Aaron: "You think you can do that without a cue card?"
"Gom-bah-tay," said Aaron, confidently.
Aaron was cool.
Just how significant he considered the contest could be deduced from the fact
that he had brought no bats across the Pacific with him. In the morning he had
taken 10 minutes of preliminary batting practice, using two of Oh's bats and
cracking one. Then he borrowed one of Kranepool's 220-A Adirondack Bat Company
models. It is an ounce lighter and half an inch longer than Aaron's 34-ounce,
35-inch personalized bat, but "the handle feels good," said Henry. To a
ballplayer, grip comfort is important.
The next item was
the selection of pitchers. Met Coaches Rube Walker and Joe Pignatano split the
warmup pitching to Aaron, and Henry decided that Pignatano's delivery, more
overhanded, was better suited to the background. Mr. Oh, a lefty hitter,
loyally stayed with Kiniyasu Mine, regular right-handed batting-practice
pitcher for the Yomiuri Giants.
In his 16 seasons
with the Giants, Oh has hit 634 home runs. Oh is 34 and intends playing six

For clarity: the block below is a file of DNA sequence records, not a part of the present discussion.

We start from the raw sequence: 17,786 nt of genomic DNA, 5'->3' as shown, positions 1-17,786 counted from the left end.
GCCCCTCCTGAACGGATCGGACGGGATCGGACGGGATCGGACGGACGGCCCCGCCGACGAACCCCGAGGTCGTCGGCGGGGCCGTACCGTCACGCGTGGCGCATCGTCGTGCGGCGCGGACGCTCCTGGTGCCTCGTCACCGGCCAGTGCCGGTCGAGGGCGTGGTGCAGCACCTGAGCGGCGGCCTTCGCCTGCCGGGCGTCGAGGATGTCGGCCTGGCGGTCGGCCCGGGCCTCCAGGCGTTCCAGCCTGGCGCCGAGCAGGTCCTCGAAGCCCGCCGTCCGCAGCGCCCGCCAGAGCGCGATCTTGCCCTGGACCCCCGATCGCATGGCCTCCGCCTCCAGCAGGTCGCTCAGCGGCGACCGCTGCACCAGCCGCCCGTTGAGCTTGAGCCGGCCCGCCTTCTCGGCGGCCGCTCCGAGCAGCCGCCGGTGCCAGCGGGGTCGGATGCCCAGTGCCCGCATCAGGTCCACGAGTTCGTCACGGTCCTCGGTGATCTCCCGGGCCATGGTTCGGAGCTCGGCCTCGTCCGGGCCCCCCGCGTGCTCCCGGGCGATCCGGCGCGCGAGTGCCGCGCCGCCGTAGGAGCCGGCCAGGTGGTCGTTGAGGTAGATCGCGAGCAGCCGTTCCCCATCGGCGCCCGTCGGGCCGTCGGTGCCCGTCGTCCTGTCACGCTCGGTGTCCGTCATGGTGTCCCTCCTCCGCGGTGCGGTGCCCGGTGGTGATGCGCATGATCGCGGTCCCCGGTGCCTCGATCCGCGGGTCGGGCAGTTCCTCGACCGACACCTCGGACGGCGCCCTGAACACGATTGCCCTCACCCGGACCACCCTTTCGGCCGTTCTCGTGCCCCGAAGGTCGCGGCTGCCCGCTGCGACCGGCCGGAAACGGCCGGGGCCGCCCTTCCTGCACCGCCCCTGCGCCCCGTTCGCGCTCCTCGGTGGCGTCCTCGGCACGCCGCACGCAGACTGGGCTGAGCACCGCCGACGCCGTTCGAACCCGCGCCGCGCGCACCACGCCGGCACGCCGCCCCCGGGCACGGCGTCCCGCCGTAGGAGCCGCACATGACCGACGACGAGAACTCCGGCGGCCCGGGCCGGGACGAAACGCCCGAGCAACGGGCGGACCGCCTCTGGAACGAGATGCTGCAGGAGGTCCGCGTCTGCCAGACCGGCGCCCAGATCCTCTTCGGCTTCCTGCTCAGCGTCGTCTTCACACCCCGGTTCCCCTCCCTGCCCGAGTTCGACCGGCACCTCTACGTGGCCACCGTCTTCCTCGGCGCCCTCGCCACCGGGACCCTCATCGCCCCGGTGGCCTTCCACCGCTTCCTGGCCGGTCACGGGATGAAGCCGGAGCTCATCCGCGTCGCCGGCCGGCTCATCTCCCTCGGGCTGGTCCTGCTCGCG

more seasons. He has been averaging well over 40 home runs a year. It does not
take a computer to figure that by 1980 he could soar past Aaron's ultimate
total. What then? Is the world to recognize Sadaharu Oh as the greatest
home-run hitter who ever lived? Would Henry Aaron then be willing to concede
Not on your
teriyaki. "That would be totally unfounded," said Aaron, when asked the
hypothetical question. "I don't think there's any comparison with the home
runs he hits here and the ones I hit in the States."
The ball parks in
Japan are smaller, the fences shorter. At Korakuen Stadium, the big one, it is
90 meters down each line, 292.5 feet. On the other hand, the regular season is
only 130 games, compared to 162 in the States. Additionally, Oh is walked 150
to 160 times a year, mostly intentionally, so he has about half as many at bats
If all this
sounds reminiscent of the Aaron-Ruth controversy that raged around Henry's
assault on the Babe's total, that's not the half of the irony. Sadaharu Oh's
father came from China. (Chinese were brought to Japan a generation ago to do
the menial work.) Socially, it has been an ordeal for Oh to establish his
greatness. It must amuse Henry Aaron when he recalls the reluctance of
Ruthophiles to accept a black man as the new home-run king.
Sadaharu Oh is
the reincarnation of Mel Ott with high cheekbones. He cocks his front leg in an
exaggerated lift as the pitcher releases the ball. He is not big (5'10",
174 pounds) but is powerful, and he has a magnificently fluid home-run stroke.
He won the toss and was first up. The format had been agreed upon: each man
would hit 20 fair balls, alternating in five-swing segments.
Oh drove three of
his first five balls high and far into the seats in right, and some 50,000 fans
cheered, and some 50,000 cameras clicked.